We are just poorer… there is no work; we hardly have enough to eat, it’s not like before when one went to the city to work or grew something, not anymore, girl, people no longer come to our villages to buy our products (Consuelo).

There is no money, no sale, we cannot go to the city to sell our products (Elsa).

Since the pandemic began, our crops are rotting. Pears, peaches, it’s all rotting because nobody is buying them (Alejandra).

Some families – those led by men – who are able to cultivate collectively owned land, have been able to continue to grow maize, beans and other basic vegetables for local consumption, relying on informal gift economies, bargaining and trade for survival. But whilst lack of income, employability and hunger affect everybody in these communities, (resulting sometimes in the use of child labour) patriarchal relationships expose women and their children to an increased vulnerability to violence.


Women’s political and economic participation within their communities


Typical social relations in Guerrero are fundamentally rooted in patriarchal structures. Women do not usually possess or inherit land; their access depends on their lineage, in which either their father or husband is entitled to land and political representation.  Women who have been widowed only have access to land if it is formally inherited to them by their spouses. Single mothers or separated women are likely to have to live with their parents in order to provide for themselves and their children. 

As a single mother I have suffered a lot, because I don’t depend on anybody and I live by the day, and now there is no work (Mariana).

In political terms, decisions are made during community assemblies. However only landowners or household representatives are permitted to vote. 

The household representative is just one and it’s the family man. Women who are widows can vote but their vote is the last to be counted (Concepción).

Social distancing measures implemented during lockdown – hand washing, face masks, the closure of schools and suspension of public transport, among others – were decided in large part by a community representative -“el comisario”- and the Comunitarios, enforced by cartel groups. Such top-down decision making processes are legitimised in Guerrero despite women not being able to exercise their citizenship fully. Communities have expressed fear of the constant threat of armed violence that structures their precarious daily lives.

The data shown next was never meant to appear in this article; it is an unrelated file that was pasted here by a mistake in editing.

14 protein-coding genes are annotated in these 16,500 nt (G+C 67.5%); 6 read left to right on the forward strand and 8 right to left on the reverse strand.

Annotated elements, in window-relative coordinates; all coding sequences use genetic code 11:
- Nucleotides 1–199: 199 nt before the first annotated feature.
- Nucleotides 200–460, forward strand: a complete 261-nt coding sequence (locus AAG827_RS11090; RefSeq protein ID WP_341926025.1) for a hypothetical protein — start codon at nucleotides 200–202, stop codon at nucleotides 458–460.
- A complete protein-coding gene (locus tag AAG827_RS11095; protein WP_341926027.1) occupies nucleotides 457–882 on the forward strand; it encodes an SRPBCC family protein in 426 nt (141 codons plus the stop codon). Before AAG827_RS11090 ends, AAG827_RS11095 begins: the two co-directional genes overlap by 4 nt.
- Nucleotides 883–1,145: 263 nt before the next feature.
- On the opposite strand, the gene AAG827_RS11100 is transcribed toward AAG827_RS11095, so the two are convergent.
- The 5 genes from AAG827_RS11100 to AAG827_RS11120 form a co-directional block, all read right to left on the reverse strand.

This group of “comunitarios” are people who give us security. To be honest, they belong to a criminal group and are not from our community. Since November 2019 they have been participating in our meetings and assemblies and people have been subjugated to the decisions they take (Concepción).

Throughout the research process, the women told their narrative of vulnerability and empty bellies. The interplay of criminal groups, sexist oppression and chronic poverty provides the foundation for womens’ experiences during the pandemic, characterised by lack of access to money to buy food and other essential subsistence resources. These difficult  conditions have also fostered communication, listening and sharing between women, with the purpose to organise and bring about much needed change. As one of the women who interviewed her fellow villagers told us: 

I feel that every day we get poorer in the Sierra (mountain), because of the security issues and the decreasing price of our main crop and source of living -poppy-. I would like the government to pay attention to us, to provide us with productive projects, roads to trade our crops, schools to teach our children and doctors to let us go ahead. 

It is important to gather and share the feelings of my fellow women growers, to hear their necessities, what they lack and all the needs we share. By gathering and sharing this information, we are letting other people know what we feel, live and want (Guillermina).


*Corina Giacomello is a researcher at the University of Chiapas and Equis Justicia para las Mujeres, Mexico; cgiacomello@gmail.com